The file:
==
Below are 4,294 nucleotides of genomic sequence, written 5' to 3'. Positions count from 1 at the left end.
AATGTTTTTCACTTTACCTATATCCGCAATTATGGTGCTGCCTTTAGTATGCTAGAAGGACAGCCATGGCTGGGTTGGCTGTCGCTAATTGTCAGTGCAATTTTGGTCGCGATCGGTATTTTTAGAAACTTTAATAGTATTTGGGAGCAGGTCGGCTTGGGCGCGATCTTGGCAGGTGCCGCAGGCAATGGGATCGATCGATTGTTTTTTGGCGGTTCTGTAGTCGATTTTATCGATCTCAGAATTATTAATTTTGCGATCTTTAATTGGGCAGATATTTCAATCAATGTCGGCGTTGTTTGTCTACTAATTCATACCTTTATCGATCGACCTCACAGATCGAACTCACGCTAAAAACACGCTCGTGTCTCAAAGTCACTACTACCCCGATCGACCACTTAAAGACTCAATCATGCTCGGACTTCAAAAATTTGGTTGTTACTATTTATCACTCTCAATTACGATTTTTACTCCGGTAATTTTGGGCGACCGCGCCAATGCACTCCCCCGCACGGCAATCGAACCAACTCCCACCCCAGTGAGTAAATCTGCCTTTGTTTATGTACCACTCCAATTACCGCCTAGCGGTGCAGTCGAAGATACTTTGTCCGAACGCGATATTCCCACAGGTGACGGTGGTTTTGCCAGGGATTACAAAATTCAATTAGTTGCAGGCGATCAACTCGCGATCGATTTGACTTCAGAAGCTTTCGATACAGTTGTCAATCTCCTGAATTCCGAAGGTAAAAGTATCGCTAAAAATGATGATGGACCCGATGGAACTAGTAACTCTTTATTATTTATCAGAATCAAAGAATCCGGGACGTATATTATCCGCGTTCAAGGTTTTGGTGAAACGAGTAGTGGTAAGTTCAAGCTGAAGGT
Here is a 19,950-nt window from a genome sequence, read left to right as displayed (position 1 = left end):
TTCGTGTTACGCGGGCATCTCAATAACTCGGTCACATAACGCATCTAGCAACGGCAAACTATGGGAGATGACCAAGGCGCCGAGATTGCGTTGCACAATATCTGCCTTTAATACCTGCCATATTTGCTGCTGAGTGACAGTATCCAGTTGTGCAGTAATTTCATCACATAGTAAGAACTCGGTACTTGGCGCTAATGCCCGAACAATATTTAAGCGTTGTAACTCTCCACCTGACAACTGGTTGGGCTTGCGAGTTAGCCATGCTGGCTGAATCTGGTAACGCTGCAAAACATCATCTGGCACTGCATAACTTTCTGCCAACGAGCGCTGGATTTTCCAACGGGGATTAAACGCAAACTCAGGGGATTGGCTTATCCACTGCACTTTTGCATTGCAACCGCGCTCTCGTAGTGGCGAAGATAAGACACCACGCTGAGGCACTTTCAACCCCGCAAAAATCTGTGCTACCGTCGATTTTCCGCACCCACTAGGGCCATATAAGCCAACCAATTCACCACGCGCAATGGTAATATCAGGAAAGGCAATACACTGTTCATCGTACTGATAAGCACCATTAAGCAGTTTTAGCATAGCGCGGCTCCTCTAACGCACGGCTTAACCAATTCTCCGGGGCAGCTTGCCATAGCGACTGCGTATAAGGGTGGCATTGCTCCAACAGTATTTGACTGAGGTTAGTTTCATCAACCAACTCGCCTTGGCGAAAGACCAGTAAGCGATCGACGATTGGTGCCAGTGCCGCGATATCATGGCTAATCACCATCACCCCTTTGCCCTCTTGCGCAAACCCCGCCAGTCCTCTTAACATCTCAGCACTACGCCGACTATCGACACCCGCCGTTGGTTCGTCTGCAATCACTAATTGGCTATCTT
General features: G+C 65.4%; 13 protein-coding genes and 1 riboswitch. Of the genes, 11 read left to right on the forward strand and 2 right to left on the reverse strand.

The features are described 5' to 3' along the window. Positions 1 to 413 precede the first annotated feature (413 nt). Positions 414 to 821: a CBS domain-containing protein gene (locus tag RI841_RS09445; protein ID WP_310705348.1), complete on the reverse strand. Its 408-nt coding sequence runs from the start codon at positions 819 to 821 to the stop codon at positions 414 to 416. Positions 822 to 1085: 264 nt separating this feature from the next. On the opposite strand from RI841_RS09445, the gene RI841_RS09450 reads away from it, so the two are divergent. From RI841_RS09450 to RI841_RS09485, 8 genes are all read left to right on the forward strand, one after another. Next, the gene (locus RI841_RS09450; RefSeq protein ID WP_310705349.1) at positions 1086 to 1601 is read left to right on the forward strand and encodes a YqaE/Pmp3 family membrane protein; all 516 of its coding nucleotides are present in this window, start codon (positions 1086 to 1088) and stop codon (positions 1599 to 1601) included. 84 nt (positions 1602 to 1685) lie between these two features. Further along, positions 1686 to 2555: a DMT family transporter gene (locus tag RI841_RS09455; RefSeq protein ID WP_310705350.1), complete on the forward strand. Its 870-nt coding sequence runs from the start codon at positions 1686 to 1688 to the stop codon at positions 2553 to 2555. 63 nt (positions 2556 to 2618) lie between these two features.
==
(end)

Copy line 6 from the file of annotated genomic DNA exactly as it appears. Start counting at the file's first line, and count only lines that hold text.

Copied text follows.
The features are described 5' to 3' along the window. Positions 1 to 413 precede the first annotated feature (413 nt). Positions 414 to 821: a CBS domain-containing protein gene (locus tag RI841_RS09445; protein ID WP_310705348.1), complete on the reverse strand. Its 408-nt coding sequence runs from the start codon at positions 819 to 821 to the stop codon at positions 414 to 416. Positions 822 to 1085: 264 nt separating this feature from the next. On the opposite strand from RI841_RS09445, the gene RI841_RS09450 reads away from it, so the two are divergent. From RI841_RS09450 to RI841_RS09485, 8 genes are all read left to right on the forward strand, one after another. Next, the gene (locus RI841_RS09450; RefSeq protein ID WP_310705349.1) at positions 1086 to 1601 is read left to right on the forward strand and encodes a YqaE/Pmp3 family membrane protein; all 516 of its coding nucleotides are present in this window, start codon (positions 1086 to 1088) and stop codon (positions 1599 to 1601) included. 84 nt (positions 1602 to 1685) lie between these two features. Further along, positions 1686 to 2555: a DMT family transporter gene (locus tag RI841_RS09455; RefSeq protein ID WP_310705350.1), complete on the forward strand. Its 870-nt coding sequence runs from the start codon at positions 1686 to 1688 to the stop codon at positions 2553 to 2555. 63 nt (positions 2556 to 2618) lie between these two features.